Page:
‘Strolling along the Seashore’, 1909, by Joaquín Sorolla, regarded as one of his most important works
After three days of writing about a diplomat’s wage dispute woes I am tapped out a bit on the mundane. Hence I escaped to my favorite watering hole Google Art Project and discovered Joaquín Sorolla y Bastida (pronounced wokin soroya), the relatively less heralded Spanish master painter (27 February 1863 – 10 August 1923).
Being from Valencia in Spain, which is particularly blessed with glorious natural light, Sorolla’s works have that sunny disposition. Take for instance, his famous painting above. Set on the beach in Valencia the painting depicts his wife Clotilde (left) and daughter Maria. Apart from the gorgeous, life affirming light of the painting, what I like about it is that Sorolla makes sure that we know it is a painting and not a near accurate photographic depiction. The brushstrokes of both the blue sea and the beach sand are quite tangible. Clotide’s elbow and arm are so well executed as a piece of art and not a perfect scientific drawing.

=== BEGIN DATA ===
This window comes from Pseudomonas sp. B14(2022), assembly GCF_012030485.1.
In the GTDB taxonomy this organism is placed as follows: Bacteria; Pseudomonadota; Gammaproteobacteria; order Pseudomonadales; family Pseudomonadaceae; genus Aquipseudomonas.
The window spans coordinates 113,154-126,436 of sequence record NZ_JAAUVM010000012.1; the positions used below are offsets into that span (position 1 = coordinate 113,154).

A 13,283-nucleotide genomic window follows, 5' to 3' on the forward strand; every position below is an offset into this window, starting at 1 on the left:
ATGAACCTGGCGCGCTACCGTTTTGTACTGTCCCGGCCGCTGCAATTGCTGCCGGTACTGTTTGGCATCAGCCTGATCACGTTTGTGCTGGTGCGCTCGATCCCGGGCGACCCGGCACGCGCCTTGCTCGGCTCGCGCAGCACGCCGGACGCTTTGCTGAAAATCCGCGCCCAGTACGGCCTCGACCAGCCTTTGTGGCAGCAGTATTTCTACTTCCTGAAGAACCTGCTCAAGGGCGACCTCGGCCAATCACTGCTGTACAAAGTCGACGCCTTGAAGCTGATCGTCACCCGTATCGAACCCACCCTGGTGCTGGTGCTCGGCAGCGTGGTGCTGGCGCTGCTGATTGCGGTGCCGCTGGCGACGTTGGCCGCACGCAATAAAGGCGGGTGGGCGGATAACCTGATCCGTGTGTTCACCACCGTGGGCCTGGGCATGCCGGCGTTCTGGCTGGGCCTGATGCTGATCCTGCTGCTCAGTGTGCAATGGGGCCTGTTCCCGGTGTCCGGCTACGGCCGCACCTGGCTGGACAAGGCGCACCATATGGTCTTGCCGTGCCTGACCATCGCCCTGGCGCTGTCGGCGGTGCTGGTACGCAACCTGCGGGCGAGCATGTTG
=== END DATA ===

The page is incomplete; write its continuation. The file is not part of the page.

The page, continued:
While the painting above is personal, the one below, titled ‘Breakwater’, 1918, is somewhat impersonal in that his human subjects are more like spectators to a captivating show of nature as in the waves hitting the promenade wall in San Sebastian where the painter had a villa.
Sorolla was also known for social realism in his work as obvious in the 1895 painting below titled ‘White Slave Trade’.
The painting depicts four prostitutes in a railway compartment being escorted by their procurer, the older woman in black on the right. Contrast the bright and sunny disposition of ‘Strolling along the Seashore’ with the gloomy sense of resignation of ‘White Slave Trade’.
And finally for the purposes of today’s post, the painting below titled ‘Research’, 1897, showing the well known psychiatrist of Spain, Dr. Luis Simarro Lacabra (in a white coat) and his colleagues at their research laboratory. The characters here seem intensely focused unlike the works above. The light is also very different. It has the feel of a lab.
On a site dedicated to Sorolla, artist Iain Vellacott quotes the master as saying something striking: “I could not paint at all if I had to paint slowly. Every effect is so transient, it must be rapidly painted.” The idea seems to be that for any work of art to be memorable the artist must capture it in the right moment.